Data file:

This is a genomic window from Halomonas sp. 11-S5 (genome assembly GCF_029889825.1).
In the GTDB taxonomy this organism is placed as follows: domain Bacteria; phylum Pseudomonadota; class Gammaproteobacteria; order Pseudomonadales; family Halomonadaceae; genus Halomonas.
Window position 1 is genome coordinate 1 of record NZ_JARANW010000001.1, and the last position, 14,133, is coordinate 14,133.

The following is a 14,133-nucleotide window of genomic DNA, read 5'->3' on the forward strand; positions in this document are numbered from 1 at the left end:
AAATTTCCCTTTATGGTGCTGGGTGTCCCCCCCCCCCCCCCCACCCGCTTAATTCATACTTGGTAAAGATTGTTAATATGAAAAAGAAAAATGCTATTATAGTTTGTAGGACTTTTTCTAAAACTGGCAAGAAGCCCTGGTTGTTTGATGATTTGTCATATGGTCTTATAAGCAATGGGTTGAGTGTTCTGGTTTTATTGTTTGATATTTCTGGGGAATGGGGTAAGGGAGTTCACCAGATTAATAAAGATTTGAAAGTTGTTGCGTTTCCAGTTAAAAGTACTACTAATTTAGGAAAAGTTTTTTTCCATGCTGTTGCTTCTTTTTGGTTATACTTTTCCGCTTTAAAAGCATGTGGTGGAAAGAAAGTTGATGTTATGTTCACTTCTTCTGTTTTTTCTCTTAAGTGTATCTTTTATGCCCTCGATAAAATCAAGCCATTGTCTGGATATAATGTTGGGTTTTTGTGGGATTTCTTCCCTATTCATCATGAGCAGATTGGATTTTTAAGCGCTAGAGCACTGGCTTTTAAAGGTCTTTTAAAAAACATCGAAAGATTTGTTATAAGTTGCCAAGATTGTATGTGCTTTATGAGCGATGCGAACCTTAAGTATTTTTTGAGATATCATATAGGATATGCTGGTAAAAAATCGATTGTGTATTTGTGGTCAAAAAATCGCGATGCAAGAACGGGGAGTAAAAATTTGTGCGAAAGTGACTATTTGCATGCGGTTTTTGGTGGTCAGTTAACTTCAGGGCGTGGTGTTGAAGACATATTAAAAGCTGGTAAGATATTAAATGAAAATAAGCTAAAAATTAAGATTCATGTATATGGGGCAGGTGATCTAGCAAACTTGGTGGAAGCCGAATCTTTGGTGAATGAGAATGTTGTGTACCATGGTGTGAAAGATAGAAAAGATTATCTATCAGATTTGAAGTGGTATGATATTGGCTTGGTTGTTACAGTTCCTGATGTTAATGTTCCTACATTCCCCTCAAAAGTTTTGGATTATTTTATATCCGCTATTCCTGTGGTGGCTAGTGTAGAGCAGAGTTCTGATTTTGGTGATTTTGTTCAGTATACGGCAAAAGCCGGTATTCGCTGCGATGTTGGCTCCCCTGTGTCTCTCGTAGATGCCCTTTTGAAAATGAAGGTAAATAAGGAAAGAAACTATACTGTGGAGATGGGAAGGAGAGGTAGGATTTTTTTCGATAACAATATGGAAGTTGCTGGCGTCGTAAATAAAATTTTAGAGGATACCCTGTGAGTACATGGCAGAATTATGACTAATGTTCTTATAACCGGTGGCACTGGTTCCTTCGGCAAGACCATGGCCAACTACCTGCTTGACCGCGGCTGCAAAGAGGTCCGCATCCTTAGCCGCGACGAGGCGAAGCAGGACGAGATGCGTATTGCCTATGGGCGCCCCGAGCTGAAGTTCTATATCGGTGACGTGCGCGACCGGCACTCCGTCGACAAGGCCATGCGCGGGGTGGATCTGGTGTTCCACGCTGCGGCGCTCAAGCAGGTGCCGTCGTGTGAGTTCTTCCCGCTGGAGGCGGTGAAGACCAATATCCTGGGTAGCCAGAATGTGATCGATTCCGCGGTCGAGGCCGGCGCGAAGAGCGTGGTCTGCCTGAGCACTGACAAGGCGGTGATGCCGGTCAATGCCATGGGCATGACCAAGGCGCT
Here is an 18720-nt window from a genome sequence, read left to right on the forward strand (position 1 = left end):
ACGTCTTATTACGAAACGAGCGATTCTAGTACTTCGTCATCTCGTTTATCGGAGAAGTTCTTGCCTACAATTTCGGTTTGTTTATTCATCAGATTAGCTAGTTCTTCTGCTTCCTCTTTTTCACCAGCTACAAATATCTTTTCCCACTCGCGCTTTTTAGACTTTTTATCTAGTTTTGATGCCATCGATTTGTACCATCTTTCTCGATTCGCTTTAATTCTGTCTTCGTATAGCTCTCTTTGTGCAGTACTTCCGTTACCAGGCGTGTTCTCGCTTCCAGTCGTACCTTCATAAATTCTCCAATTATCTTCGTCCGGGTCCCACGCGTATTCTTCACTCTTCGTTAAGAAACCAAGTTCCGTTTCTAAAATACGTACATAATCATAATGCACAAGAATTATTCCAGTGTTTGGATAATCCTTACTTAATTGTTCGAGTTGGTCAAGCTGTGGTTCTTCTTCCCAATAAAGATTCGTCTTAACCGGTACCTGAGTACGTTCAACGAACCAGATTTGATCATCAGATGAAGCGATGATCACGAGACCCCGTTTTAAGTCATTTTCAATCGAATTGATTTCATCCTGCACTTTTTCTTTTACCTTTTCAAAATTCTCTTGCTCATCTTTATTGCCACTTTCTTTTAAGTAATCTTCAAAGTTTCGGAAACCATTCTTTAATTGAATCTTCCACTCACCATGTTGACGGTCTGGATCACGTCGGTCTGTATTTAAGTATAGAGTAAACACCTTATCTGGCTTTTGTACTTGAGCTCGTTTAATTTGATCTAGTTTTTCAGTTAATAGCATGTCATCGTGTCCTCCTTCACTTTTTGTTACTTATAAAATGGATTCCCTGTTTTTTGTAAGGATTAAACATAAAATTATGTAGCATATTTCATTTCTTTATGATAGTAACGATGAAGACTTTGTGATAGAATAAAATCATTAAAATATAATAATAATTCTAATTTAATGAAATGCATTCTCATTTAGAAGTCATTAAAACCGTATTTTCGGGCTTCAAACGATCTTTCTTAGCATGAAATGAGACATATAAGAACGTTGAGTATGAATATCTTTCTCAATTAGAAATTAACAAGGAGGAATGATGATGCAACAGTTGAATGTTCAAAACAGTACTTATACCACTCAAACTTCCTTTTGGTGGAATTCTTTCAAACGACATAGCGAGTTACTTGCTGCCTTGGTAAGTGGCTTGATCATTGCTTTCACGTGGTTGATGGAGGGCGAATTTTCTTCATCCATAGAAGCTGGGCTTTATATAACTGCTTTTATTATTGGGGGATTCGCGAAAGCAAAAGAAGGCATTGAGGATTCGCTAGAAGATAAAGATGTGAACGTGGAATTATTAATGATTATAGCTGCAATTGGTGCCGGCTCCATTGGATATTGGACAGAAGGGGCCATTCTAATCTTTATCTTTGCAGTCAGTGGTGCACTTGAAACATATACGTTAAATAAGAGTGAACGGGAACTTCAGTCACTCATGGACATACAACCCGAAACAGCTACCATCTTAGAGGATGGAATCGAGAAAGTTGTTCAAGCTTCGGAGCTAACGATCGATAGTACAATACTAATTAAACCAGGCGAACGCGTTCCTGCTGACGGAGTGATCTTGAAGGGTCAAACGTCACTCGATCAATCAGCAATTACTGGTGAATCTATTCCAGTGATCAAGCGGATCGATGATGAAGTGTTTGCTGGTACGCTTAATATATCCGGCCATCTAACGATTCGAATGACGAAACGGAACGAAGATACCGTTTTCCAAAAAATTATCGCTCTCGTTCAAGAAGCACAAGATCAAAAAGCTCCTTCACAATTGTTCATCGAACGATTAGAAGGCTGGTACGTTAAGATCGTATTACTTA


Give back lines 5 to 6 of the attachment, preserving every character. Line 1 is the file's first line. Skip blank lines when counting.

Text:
AAATTTCCCTTTATGGTGCTGGGTGTCCCCCCCCCCCCCCCCACCCGCTTAATTCATACTTGGTAAAGATTGTTAATATGAAAAAGAAAAATGCTATTATAGTTTGTAGGACTTTTTCTAAAACTGGCAAGAAGCCCTGGTTGTTTGATGATTTGTCATATGGTCTTATAAGCAATGGGTTGAGTGTTCTGGTTTTATTGTTTGATATTTCTGGGGAATGGGGTAAGGGAGTTCACCAGATTAATAAAGATTTGAAAGTTGTTGCGTTTCCAGTTAAAAGTACTACTAATTTAGGAAAAGTTTTTTTCCATGCTGTTGCTTCTTTTTGGTTATACTTTTCCGCTTTAAAAGCATGTGGTGGAAAGAAAGTTGATGTTATGTTCACTTCTTCTGTTTTTTCTCTTAAGTGTATCTTTTATGCCCTCGATAAAATCAAGCCATTGTCTGGATATAATGTTGGGTTTTTGTGGGATTTCTTCCCTATTCATCATGAGCAGATTGGATTTTTAAGCGCTAGAGCACTGGCTTTTAAAGGTCTTTTAAAAAACATCGAAAGATTTGTTATAAGTTGCCAAGATTGTATGTGCTTTATGAGCGATGCGAACCTTAAGTATTTTTTGAGATATCATATAGGATATGCTGGTAAAAAATCGATTGTGTATTTGTGGTCAAAAAATCGCGATGCAAGAACGGGGAGTAAAAATTTGTGCGAAAGTGACTATTTGCATGCGGTTTTTGGTGGTCAGTTAACTTCAGGGCGTGGTGTTGAAGACATATTAAAAGCTGGTAAGATATTAAATGAAAATAAGCTAAAAATTAAGATTCATGTATATGGGGCAGGTGATCTAGCAAACTTGGTGGAAGCCGAATCTTTGGTGAATGAGAATGTTGTGTACCATGGTGTGAAAGATAGAAAAGATTATCTATCAGATTTGAAGTGGTATGATATTGGCTTGGTTGTTACAGTTCCTGATGTTAATGTTCCTACATTCCCCTCAAAAGTTTTGGATTATTTTATATCCGCTATTCCTGTGGTGGCTAGTGTAGAGCAGAGTTCTGATTTTGGTGATTTTGTTCAGTATACGGCAAAAGCCGGTATTCGCTGCGATGTTGGCTCCCCTGTGTCTCTCGTAGATGCCCTTTTGAAAATGAAGGTAAATAAGGAAAGAAACTATACTGTGGAGATGGGAAGGAGAGGTAGGATTTTTTTCGATAACAATATGGAAGTTGCTGGCGTCGTAAATAAAATTTTAGAGGATACCCTGTGAGTACATGGCAGAATTATGACTAATGTTCTTATAACCGGTGGCACTGGTTCCTTCGGCAAGACCATGGCCAACTACCTGCTTGACCGCGGCTGCAAAGAGGTCCGCATCCTTAGCCGCGACGAGGCGAAGCAGGACGAGATGCGTATTGCCTATGGGCGCCCCGAGCTGAAGTTCTATATCGGTGACGTGCGCGACCGGCACTCCGTCGACAAGGCCATGCGCGGGGTGGATCTGGTGTTCCACGCTGCGGCGCTCAAGCAGGTGCCGTCGTGTGAGTTCTTCCCGCTGGAGGCGGTGAAGACCAATATCCTGGGTAGCCAGAATGTGATCGATTCCGCGGTCGAGGCCGGCGCGAAGAGCGTGGTCTGCCTGAGCACTGACAAGGCGGTGATGCCGGTCAATGCCATGGGCATGACCAAGGCGCT
Here is an 18720-nt window from a genome sequence, read left to right on the forward strand (position 1 = left end):